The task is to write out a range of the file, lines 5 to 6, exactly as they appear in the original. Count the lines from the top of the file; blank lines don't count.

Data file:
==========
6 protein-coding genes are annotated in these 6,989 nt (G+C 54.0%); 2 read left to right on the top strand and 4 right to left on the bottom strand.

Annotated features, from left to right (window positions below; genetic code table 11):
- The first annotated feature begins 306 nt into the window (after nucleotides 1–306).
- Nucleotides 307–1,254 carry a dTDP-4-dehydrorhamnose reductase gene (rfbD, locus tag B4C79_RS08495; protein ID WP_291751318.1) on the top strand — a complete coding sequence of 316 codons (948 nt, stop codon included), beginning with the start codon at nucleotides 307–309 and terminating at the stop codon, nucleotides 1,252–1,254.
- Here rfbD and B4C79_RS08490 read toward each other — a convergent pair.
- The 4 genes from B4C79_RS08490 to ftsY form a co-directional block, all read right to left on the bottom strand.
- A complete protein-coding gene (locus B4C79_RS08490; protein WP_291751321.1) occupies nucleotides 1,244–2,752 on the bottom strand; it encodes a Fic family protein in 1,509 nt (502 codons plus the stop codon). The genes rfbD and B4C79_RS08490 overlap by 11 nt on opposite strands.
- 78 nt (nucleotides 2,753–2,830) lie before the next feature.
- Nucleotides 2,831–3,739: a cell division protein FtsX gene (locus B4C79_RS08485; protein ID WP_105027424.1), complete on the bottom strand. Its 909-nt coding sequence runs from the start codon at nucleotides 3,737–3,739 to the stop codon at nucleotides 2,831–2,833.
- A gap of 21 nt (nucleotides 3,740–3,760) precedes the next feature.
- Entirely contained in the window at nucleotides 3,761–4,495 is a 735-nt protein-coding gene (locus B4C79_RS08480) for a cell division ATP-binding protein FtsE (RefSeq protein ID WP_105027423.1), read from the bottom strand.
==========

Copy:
- Here rfbD and B4C79_RS08490 read toward each other — a convergent pair.
- The 4 genes from B4C79_RS08490 to ftsY form a co-directional block, all read right to left on the bottom strand.